Official death toll: 300 and counting
Missing: 2,000 and counting.
Homeless: 150,000 and counting.
Headlines: ‘Hospitals jammed.’ ‘Schools closed due to illness.’
I see each image.
The smiling thirteen-year-old boy. The remains of his house.
The now lazy river, which fed by days of torrential rain,
ate his father and brother. Ate his bed and the kitchen where his mother
cooked his rice, the photo of his grandfather on the wall.
Ate it all for lunch.
Still the boy smiled.
Standing there on the red-painted slab – once the floor his mother swept.
His mother gone mad. Her mind too full of images of Thaththa being swept away,
too mad to care – for herself. For her boy. For dewdrops glistening
in the early morning light.
I see them all.
Can almost feel their weight in the camera, the outline on the digital screen;
the line of people carrying food, clothing, water, boxes of schoolbooks and pens.
Walking through emerald green rice paddies.
The sun’s soft golden light on their shoulders.
Shadows dancing around them like flash card images.
The broken bridge.
The raft made from a banana tree.
The photograph of the dark-haired, dark-skinned girls, its edges curled,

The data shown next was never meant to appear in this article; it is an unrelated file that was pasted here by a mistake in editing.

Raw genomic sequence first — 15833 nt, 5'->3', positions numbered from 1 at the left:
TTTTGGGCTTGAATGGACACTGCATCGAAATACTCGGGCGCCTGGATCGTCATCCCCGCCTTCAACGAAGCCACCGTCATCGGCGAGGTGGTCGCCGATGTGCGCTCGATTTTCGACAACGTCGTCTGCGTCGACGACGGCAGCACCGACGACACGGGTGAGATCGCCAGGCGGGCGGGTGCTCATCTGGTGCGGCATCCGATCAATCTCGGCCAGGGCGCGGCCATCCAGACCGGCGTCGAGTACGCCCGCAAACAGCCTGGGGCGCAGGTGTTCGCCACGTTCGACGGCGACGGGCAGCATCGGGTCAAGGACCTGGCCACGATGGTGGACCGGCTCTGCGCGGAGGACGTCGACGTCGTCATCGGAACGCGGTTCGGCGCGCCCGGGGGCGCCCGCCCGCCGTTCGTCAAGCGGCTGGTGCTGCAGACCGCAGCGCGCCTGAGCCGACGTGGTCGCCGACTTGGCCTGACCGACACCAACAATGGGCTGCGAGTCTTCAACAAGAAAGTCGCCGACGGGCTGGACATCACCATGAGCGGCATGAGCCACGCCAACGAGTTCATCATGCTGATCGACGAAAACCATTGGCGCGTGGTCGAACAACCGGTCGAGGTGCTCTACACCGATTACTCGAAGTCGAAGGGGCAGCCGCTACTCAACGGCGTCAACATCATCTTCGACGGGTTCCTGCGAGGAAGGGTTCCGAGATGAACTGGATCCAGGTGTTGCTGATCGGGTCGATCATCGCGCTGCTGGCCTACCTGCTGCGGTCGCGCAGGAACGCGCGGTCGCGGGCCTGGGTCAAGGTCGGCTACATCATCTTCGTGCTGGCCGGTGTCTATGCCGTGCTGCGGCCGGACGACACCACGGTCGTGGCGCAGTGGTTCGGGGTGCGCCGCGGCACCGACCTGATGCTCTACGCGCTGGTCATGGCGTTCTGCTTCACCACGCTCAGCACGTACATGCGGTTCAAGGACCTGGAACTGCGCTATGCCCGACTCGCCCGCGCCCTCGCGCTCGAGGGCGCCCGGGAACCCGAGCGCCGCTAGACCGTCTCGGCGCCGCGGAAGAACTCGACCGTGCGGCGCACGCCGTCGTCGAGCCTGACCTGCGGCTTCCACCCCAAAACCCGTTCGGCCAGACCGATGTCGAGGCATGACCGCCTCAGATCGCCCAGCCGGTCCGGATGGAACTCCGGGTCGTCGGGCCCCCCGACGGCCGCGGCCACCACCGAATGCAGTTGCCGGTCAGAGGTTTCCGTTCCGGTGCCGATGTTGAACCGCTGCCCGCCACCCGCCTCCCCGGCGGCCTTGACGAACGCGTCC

Wrapped around a tree twig as if the photo were a bracelet. Sisters.
Their arms entwined. A happy time.
For a moment I thought, Maybe I can find them.
I walked away
leaving the bracelet on the tree’s wrist. Untouched.
It was not mine to disturb. Nothing was.
It all belonged to the flood.
Deniyaya, Southern Province
This young boy lost his father and brother in the
river floods that swept his house away. His mother
lost her mind with grief. When we arrived with aid,
the villagers had taken charge of caring for the boy.
He motioned for me to photograph him standing on
what was left of his life as he had known it. I did,
but my emotions almost made it impossible to focus the camera.
The sad bracelet.
Bamboo raft that helped search for stranded neighbors.
Wet and shivering, this girl was brought
to the other side of the river by the
The floodwaters were so high at this Sinharaja Forest
monastery, that the monastery's ten monks spent four days
perched in a Bodhi tree until the water receded.
This young monk is looking
at the devastation outside the monastery.
I went up to help with aid, with 13 monks in a van.
They are not suppose to sit next to a woman, so I had the
whole back seat to myself as they were crammed in
together. This monk is looking at the destruction. Hard to
believe it, had we not seen it.
The road had fallen down and the monks were
determining whether we could get the lorry by the collapse.
Fallen electrical lines also stopped the lorry,
full of water, clothing and food.
Boys queue for food rations, excited to see
the foreigner in their village.
Landslides caused major damage and
fatalities during the May 2003 floods.
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